No one can stop the onset of winter. However, if you follow these suggestions, you will be ready for it when it comes.
- Pertussis is also known as “whooping cough” because of the “whooping” sound that is made when gasping for air after a fit of coughing.
- Coughing fits due to pertussis infection can last for up to 10 weeks or more; this disease is sometimes known as the “100 day cough.”
- Pertussis can cause serious illness in babies, children, teens, and adults and can even be life-threatening, especially in babies.
- Approximately half of babies less than 1 year old who get pertussis need treatment in the hospital.
- The most effective way to prevent pertussis is through vaccination with DTaP for babies and children and with Tdap for preteens, teens, and adults.
- Vaccination of pregnant women with Tdap is especially important to help protect babies.
- Vaccinated children and adults can become infected with and spread pertussis; however, disease is typically much less serious in vaccinated people.
- Pertussis is generally treated with antibiotics, which are used to control the symptoms and to prevent infected people from spreading the disease.
- Worldwide, there are an estimated 16 million cases of pertussis and about 195,000 deaths per year.
- In 2012, the most recent peak year, 48,277 cases of pertussis were reported in the United States, but many more go undiagnosed and unreported. This is the largest number of cases reported in the United States since 1955 when 62,786 cases were reported.
- Since the 1980s, there has been an increase in the number of reported cases of pertussis in the United States. In 2010, an increase in reported cases among 7 through 10 year olds was seen. Similar trends occurred in the following years; however, an increase in cases was also observed among teens.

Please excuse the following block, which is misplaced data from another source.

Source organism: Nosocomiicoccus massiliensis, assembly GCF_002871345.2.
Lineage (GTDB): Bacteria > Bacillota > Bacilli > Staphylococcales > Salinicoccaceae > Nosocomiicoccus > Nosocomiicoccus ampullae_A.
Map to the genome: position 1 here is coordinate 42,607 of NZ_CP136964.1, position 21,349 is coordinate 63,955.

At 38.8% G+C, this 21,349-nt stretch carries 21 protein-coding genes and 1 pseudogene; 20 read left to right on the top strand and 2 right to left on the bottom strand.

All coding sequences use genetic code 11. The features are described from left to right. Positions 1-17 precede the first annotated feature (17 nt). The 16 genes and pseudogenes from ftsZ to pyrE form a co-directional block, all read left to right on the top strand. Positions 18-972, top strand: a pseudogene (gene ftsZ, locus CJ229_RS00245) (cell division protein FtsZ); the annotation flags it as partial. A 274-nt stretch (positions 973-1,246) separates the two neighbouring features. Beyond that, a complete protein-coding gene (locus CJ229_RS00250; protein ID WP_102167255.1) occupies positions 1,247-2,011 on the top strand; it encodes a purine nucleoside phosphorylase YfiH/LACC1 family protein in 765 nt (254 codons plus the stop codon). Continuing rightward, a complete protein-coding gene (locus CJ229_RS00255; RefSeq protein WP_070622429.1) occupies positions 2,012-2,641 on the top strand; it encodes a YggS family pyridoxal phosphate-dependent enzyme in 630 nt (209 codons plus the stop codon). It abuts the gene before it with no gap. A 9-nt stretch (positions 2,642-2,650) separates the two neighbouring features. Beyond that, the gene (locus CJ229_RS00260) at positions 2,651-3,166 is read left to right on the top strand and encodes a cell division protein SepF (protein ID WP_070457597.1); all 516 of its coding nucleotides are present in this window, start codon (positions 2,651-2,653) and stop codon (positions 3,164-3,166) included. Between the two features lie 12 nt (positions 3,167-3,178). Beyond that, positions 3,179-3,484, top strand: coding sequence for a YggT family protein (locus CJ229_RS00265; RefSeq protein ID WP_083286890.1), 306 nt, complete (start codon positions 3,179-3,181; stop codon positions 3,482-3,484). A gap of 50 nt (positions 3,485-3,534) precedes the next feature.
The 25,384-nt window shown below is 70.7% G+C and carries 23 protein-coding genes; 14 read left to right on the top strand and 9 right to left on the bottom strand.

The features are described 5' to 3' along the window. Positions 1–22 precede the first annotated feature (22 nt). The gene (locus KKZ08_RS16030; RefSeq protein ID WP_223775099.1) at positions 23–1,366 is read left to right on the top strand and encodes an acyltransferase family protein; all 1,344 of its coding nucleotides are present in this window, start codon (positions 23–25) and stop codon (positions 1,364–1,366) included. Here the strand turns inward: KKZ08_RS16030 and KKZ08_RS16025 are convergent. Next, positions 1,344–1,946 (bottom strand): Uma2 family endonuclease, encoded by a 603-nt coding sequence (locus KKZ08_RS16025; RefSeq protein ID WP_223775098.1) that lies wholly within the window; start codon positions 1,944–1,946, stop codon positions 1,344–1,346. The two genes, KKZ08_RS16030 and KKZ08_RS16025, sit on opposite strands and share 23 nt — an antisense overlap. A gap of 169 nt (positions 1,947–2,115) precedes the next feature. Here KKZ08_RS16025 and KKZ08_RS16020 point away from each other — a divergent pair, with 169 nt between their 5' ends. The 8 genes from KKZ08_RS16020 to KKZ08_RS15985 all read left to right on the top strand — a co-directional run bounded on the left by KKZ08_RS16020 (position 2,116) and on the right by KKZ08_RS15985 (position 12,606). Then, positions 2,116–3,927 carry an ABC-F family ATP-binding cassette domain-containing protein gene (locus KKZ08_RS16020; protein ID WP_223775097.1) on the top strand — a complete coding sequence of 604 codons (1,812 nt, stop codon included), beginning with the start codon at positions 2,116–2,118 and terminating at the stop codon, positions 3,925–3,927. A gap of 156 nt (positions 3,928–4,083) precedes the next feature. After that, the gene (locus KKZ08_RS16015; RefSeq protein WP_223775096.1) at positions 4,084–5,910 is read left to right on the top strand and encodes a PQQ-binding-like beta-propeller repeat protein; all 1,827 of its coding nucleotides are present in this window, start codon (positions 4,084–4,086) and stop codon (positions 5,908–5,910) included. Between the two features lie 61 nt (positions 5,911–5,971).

It may already be winter, but we haven’t reached the season’s peak — and it seems the same can be said about the flu.
According to Scientific American, the flu will reach its maximum point in February. And in even better news, it will likely be mild compared to other years. This is late compared to the last three years, when influenza reached its highest point in December.
This forecast is based on a new model, which looks at past flu seasons in the United States and makes mathematical predictions based on how the flu spreads. Then, it takes into account the latest data on the current flu season to make an educated guess on what the flu has in store for us.
Based on current data, there’s less than a 20% chance that influenza will reach its peak in January, but a 57% chance it will do so in February.
The season coming later in the year likely means less cases of the flu, which is the reason why scientists predict it will likely be milder than in years past.
“Historically, earlier-peaking flu seasons have tended to be more intense…[and] later-peaking seasons tend to be more mild,” reports Dave Osthus, a researcher at Los Alamos National Laboratory who leads the flu forecast project.
As good as this all sounds, the model is still new and the lab admits there are factors that can lead to false readings. Researchers plan to pay attention to how well “the flu shot matches the strains of flu in circulation.” They also will pay attention to the number of Wikipedia searches for the flu, which can also help predict flu outbreaks, according to LiveScience.com.
For now, doctors say the later peak for flu season will allow more time for people to get the flu shot. And yes, they still recommend getting the flu shot, noting the term “mild” refers to how many people get sick, not the severity of the flu strain.